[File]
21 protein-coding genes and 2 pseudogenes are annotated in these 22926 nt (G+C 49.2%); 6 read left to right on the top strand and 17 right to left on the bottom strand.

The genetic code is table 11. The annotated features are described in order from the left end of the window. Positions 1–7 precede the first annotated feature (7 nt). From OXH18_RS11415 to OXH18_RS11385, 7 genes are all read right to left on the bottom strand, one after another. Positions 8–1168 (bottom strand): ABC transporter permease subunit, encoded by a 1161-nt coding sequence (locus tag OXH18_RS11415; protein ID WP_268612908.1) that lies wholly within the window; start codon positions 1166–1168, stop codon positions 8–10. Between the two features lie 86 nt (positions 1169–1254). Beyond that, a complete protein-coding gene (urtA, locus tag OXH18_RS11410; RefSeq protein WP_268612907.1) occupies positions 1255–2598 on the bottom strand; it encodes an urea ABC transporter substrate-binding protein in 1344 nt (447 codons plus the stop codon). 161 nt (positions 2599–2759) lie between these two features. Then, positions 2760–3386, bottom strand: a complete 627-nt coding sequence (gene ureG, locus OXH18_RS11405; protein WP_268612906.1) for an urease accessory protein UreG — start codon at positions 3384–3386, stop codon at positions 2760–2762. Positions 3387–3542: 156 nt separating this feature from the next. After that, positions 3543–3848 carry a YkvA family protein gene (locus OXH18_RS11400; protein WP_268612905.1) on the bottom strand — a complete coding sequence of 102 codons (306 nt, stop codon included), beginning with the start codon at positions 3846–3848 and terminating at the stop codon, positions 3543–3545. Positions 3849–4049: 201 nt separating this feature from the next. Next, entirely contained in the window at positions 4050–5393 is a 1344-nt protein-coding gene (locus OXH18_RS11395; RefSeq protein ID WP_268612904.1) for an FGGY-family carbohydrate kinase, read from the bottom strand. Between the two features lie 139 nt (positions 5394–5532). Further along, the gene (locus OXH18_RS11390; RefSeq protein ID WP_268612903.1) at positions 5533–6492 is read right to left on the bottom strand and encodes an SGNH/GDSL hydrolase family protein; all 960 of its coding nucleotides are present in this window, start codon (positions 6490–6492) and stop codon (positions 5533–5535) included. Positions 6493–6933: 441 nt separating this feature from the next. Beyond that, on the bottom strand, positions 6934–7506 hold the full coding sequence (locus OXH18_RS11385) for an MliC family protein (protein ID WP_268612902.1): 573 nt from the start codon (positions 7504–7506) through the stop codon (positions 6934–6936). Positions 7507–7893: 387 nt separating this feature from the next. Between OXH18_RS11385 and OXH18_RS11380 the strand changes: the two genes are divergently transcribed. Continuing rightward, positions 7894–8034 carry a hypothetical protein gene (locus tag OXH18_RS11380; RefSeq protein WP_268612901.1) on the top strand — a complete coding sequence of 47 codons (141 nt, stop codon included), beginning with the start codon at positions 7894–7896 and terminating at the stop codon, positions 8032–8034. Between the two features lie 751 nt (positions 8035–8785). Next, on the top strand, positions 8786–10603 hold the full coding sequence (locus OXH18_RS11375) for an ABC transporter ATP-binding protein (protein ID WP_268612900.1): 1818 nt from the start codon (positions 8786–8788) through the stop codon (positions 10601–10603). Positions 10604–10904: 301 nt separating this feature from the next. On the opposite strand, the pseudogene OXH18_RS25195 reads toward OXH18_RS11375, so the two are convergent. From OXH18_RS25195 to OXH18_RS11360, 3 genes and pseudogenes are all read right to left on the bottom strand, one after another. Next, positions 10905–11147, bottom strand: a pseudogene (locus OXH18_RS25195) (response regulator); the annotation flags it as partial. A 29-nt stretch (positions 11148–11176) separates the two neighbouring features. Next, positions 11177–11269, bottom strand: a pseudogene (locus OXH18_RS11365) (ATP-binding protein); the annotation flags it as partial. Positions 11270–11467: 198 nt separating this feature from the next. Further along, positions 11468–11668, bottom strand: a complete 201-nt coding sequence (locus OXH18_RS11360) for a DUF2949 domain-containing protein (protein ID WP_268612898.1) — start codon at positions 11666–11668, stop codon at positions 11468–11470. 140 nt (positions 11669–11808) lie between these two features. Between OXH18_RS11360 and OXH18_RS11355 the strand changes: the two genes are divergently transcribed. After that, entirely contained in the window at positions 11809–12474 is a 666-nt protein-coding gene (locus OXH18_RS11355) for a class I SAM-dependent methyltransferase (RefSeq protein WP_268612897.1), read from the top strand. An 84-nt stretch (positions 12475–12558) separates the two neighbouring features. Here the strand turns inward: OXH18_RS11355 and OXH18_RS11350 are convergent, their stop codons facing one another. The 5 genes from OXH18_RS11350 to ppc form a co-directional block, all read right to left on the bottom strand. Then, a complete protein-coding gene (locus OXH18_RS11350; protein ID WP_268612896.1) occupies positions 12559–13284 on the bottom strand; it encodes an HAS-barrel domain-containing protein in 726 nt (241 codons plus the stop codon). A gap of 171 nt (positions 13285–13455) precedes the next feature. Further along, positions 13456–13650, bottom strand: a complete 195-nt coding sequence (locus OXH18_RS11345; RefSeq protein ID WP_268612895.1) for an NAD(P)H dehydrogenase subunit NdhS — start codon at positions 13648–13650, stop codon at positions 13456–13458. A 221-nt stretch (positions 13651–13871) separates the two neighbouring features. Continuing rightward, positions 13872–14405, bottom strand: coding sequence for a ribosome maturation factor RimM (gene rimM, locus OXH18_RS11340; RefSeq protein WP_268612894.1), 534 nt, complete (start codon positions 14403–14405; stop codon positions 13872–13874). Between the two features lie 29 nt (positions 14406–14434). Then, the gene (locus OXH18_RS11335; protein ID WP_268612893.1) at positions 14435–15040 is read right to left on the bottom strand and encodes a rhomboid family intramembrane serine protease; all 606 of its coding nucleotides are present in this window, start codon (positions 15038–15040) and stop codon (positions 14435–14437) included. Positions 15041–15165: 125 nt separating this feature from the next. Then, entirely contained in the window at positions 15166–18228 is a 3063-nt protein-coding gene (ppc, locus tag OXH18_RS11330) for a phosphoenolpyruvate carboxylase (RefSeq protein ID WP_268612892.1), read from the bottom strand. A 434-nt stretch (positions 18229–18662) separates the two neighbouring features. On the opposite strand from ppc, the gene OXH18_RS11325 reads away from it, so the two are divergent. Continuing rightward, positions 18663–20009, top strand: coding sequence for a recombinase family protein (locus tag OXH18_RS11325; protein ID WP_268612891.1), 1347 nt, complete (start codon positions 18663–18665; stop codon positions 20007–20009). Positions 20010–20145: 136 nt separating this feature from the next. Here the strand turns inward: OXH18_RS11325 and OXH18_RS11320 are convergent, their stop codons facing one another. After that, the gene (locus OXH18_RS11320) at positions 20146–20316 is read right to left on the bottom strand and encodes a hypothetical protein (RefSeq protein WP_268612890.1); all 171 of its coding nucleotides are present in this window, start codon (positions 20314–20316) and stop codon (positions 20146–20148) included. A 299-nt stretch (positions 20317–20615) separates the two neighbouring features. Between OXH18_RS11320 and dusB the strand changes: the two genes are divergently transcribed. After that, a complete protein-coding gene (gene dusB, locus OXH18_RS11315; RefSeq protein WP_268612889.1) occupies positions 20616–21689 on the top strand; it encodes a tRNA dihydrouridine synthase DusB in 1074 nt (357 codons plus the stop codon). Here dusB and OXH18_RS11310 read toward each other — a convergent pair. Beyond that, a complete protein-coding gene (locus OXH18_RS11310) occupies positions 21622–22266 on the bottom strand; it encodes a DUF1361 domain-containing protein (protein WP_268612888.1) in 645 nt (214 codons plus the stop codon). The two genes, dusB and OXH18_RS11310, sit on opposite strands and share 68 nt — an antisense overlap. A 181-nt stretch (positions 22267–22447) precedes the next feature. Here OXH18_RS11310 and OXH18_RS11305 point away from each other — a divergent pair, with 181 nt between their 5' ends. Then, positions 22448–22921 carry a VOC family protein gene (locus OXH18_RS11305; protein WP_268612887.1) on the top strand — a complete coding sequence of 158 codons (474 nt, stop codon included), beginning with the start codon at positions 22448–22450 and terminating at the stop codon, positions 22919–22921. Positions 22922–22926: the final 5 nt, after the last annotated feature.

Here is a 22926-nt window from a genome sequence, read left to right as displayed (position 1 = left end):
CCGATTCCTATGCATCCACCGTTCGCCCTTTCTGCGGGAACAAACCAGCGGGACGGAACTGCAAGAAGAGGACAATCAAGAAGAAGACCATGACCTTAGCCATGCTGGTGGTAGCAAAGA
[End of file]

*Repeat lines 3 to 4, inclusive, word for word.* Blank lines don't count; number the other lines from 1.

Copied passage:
Here is a 22926-nt window from a genome sequence, read left to right as displayed (position 1 = left end):
CCGATTCCTATGCATCCACCGTTCGCCCTTTCTGCGGGAACAAACCAGCGGGACGGAACTGCAAGAAGAGGACAATCAAGAAGAAGACCATGACCTTAGCCATGCTGGTGGTAGCAAAGA